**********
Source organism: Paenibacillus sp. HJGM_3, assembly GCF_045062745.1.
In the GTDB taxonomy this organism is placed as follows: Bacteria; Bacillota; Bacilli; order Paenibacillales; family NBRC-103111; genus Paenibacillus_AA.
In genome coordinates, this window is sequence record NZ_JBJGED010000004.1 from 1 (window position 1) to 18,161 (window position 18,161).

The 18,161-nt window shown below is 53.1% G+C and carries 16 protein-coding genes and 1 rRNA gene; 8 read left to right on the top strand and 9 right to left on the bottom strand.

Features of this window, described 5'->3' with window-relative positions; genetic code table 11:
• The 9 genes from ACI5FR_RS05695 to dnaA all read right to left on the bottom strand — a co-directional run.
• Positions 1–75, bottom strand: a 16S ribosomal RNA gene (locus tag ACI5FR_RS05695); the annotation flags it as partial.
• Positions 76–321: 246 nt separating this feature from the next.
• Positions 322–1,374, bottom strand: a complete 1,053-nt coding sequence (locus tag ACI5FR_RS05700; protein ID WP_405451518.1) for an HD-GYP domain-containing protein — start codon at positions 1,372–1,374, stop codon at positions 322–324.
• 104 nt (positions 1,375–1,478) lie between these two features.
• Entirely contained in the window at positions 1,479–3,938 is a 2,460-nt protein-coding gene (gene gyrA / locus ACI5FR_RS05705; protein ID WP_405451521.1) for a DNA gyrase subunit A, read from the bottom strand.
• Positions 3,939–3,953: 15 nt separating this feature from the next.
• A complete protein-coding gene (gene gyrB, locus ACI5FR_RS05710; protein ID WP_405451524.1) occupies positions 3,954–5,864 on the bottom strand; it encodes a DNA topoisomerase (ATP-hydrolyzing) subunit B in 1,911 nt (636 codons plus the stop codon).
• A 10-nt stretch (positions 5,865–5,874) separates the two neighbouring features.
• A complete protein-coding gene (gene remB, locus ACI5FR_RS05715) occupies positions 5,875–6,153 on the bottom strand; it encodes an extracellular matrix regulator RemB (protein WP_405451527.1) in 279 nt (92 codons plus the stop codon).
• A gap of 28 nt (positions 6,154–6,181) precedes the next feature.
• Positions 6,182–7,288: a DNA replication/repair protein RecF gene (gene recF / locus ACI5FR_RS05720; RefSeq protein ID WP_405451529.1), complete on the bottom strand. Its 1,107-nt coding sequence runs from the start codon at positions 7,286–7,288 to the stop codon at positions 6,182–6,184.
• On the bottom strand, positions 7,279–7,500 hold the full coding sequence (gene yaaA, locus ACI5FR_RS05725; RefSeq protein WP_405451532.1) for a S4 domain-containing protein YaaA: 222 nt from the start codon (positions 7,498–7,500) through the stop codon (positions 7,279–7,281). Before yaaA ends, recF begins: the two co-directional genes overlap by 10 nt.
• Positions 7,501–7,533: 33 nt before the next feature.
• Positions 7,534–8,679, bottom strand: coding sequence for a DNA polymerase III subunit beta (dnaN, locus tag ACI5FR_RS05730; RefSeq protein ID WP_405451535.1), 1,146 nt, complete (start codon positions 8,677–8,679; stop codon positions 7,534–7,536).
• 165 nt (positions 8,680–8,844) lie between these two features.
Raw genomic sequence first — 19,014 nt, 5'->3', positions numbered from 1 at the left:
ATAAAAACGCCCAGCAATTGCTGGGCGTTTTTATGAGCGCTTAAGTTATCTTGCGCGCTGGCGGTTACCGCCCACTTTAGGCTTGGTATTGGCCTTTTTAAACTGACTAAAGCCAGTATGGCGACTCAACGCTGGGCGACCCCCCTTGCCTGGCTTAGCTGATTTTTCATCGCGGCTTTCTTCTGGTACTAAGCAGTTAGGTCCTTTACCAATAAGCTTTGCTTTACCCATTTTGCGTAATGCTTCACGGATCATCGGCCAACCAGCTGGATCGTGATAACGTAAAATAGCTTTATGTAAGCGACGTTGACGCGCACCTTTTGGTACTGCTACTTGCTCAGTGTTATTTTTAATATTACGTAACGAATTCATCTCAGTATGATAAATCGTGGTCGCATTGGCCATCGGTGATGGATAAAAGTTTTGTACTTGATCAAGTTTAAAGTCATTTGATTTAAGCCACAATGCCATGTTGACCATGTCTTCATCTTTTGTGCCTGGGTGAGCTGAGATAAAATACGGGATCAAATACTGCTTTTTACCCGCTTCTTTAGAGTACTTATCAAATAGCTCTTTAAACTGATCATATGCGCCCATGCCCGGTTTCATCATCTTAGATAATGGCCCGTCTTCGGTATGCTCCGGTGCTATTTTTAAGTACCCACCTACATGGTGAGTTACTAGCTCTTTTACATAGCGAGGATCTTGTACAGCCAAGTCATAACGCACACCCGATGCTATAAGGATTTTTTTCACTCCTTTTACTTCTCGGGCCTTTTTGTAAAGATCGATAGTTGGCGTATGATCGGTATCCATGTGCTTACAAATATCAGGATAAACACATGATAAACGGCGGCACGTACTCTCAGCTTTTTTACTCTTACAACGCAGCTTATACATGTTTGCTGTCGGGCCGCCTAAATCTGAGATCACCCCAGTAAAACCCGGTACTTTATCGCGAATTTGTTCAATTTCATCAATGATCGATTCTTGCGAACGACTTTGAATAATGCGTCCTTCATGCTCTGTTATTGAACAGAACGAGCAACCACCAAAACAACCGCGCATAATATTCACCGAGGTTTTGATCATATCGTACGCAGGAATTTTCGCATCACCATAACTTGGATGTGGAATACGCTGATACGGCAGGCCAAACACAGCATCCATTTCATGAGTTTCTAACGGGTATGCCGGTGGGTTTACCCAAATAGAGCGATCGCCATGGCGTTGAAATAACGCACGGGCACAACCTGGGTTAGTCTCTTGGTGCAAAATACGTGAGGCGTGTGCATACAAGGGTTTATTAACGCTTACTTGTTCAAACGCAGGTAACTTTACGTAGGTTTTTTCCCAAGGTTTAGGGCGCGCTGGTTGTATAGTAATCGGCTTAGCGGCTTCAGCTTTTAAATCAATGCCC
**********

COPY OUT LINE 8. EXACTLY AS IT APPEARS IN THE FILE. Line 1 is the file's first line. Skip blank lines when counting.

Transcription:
• Positions 76–321: 246 nt separating this feature from the next.